Hogwarts Legacy controversy


Can we separate art from artist in an age of antisemitism?

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Image by Eliedion

By Tasha Acres

Growing up is one of the worst feelings in the world. Especially when you discover that one of the most prevalent fictional worlds of your childhood, once imbued with magic, friendship and adventure, has been corrupted with foundational hate and ignorance. What was once a chance for comforting escapism has now morphed into an uncontrollable critical analysis of the harmful and vilifying stereotypes that plague everything affiliated with it. J.K. Rowling has not only ruined Harry Potter for me, but for many thousands of young people who have grown up with her highly influential children’s series, especially those who have been directly harmed as a result of her actions.

If this is news to you, I envy your Twitter-less lifestyle. The Harry Potter series hosts a plethora of concerning tropes and ideas, from naming token POC characters ignorantly and offensively, to broader political ideologies such as the house elves’ slavery (yes, Hermione does campaign for SPEW, but she is relentlessly mocked for it, told that she was being ridiculous as the elves seemed to ‘enjoy’ it, and ultimately fails; that J.K. Rowling writes the house elves as taking offence to Hermione’s efforts must be unsettling for others too, right?).

Most recently, more discussions addressing antisemitism in Harry Potter have surfaced, following excitement from many online due to the release of Hogwarts Legacy. Rowling’s goblins feature in the first Harry Potter book. Depicted as working at Gringotts Wizarding Bank and tasked with secretly looking after wizards’ money, they are described as having long, hooked noses and plenty more stereotypical features besides. Even wizards are wary of them, emphasised in the film when Hagrid says that they are “clever as they come… but not the most friendly of beasts.” In a recent episode of his podcast, Jon Stewart points out that, as a Jewish man, this stereotype was glaringly obvious to him in the cinema, describing this image of goblins as a direct copy of a piece of antisemitic propaganda from World War II. While Stewart maintains that he is not accusing Rowling of being antisemitic, I believe that it’s important to recognise the danger of this perpetuation – even if it is unconscious – of antisemitic caricatures by people with an influential platform. They are repulsive stereotypes, originating from hatred, and in failing to progress beyond them, society has remained stagnant.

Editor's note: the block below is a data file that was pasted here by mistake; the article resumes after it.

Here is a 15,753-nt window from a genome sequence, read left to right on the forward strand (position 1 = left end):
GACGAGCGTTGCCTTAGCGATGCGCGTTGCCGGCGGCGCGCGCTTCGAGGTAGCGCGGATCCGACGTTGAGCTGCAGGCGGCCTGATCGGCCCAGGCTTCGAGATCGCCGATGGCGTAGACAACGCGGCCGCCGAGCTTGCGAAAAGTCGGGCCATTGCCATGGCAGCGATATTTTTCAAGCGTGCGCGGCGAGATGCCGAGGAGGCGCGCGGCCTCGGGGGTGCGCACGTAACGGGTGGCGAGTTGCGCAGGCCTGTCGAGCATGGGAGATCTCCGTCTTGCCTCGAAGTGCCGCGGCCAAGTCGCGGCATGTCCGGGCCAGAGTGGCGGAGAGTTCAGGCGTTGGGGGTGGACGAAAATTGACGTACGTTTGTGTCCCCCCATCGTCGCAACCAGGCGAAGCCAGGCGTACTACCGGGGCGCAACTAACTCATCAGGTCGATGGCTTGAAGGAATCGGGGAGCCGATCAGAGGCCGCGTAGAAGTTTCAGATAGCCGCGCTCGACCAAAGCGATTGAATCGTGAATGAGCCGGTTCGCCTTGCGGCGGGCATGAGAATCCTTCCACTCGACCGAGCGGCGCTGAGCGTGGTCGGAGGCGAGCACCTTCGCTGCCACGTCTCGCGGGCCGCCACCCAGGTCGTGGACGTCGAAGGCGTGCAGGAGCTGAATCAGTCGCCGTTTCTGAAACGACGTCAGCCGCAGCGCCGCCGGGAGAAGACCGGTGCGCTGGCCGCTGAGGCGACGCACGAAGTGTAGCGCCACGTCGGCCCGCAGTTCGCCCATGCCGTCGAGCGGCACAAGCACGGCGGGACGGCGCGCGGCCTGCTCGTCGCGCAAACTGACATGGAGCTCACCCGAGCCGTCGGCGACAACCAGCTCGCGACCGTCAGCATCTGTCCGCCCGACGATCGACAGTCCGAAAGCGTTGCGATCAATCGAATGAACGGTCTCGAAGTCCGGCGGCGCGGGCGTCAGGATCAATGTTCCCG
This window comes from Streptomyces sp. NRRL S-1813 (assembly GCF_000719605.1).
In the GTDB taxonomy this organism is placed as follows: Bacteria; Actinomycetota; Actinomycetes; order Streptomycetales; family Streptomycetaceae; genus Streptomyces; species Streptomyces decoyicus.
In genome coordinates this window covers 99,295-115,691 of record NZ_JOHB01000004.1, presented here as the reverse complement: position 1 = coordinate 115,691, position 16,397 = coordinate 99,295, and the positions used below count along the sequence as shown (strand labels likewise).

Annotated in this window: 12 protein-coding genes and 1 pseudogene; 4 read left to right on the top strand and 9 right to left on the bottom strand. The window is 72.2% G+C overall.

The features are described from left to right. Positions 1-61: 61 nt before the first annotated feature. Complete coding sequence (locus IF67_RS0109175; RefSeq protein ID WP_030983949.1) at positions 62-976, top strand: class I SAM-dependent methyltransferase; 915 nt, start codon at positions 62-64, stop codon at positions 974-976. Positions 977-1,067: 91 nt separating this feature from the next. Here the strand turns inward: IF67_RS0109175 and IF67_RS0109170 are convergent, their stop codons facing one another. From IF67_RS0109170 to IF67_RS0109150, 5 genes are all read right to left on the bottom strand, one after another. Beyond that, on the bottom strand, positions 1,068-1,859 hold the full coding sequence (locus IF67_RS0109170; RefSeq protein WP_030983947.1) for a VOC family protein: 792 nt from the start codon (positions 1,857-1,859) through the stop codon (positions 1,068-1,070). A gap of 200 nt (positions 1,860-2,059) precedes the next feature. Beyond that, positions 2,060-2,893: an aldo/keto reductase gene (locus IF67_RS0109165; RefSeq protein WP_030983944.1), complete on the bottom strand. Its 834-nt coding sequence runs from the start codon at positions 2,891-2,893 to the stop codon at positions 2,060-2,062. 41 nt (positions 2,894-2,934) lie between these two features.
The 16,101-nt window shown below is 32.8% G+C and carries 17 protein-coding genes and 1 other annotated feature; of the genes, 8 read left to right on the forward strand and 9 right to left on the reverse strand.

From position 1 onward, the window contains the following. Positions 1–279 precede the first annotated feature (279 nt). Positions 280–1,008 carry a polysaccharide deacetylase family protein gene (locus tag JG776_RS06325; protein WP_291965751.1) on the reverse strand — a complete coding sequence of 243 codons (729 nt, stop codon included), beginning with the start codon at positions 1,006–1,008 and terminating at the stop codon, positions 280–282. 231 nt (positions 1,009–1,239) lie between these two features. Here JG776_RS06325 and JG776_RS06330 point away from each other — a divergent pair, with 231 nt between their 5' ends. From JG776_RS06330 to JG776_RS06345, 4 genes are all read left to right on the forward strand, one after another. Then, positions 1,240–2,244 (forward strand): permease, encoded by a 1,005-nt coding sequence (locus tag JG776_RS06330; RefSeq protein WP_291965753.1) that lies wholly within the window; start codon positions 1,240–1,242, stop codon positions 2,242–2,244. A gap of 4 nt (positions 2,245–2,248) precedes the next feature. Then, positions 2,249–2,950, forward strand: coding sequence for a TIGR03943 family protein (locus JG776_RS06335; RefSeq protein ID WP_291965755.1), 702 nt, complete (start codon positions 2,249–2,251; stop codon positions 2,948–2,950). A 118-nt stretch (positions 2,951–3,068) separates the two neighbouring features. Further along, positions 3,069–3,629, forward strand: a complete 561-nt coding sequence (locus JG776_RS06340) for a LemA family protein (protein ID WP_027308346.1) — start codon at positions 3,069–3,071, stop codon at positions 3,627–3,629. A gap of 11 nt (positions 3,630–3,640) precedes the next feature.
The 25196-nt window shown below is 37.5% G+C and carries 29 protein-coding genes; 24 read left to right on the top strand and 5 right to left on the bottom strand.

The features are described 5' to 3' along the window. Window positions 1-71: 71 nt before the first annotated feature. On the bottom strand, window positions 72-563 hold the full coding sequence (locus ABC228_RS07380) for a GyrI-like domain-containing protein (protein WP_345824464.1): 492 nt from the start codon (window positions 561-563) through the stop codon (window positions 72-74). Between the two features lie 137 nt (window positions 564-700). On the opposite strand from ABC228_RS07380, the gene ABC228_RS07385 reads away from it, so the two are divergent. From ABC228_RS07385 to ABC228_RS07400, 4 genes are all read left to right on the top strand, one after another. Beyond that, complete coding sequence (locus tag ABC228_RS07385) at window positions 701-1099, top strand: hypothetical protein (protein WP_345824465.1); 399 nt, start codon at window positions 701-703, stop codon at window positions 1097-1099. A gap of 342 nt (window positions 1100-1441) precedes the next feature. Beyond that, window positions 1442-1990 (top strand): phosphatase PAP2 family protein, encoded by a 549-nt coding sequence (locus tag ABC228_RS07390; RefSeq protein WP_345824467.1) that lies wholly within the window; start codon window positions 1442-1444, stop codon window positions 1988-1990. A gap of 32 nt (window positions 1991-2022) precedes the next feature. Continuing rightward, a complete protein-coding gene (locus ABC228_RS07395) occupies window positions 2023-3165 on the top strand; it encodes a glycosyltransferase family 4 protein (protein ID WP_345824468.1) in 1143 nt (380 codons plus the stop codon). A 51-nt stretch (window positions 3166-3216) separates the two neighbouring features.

Now, we turn to Hogwarts Legacy. The premise of the narrative is that of a war between wizards and goblins: the “Goblin Rebellion.” They are an oppressed minority, rebelling for rights, but you as the player… are fighting against them? Situating goblins as the antagonists of the story further adds to the Wizarding World’s antisemitic history. As a result, some gamers are prepared to boycott the game to avoid Rowling acquiring royalties. Some, on the other hand, are more encouraged to buy the game after the discourse began. However, reading their comments has led me to conclude that this largely stemmed from a dislike of being told what to do, rather than a celebration of the game’s treatment of minorities.

One such minority is the transgender community, and specifically trans women. Rowling has made several tweets that indicate her alignment with TERF ideology, as well as having made considerable donations to anti-LGBTQ+ organisations and maintaining relationships with the late Magdalen Berns. Those wishing to boycott hope that there will be less money spent on the restriction of basic human rights, especially in light of Rowling’s tweet, in response to being asked how she feels about losing a large chunk of her audience, that “I read my most recent royalty cheques and find the pain goes away pretty quickly.” Not only that, but the lead designer of the game quit the project for sympathising with GamerGate, a hugely misogynistic campaign.

To purchase this game is to be aligned with the dangerous ideology hidden behind it. Some believe that pirating the game fits better with their morals, however in doing so, you are still being entertained by the very stereotypes you wished to condemn. Before learning about the details of this game, I was really looking forward to it: its features are innovative and inclusive, and the sheer size was so appealing to me. But for me, it’d be immoral to buy it with the knowledge of the harm it perpetuates.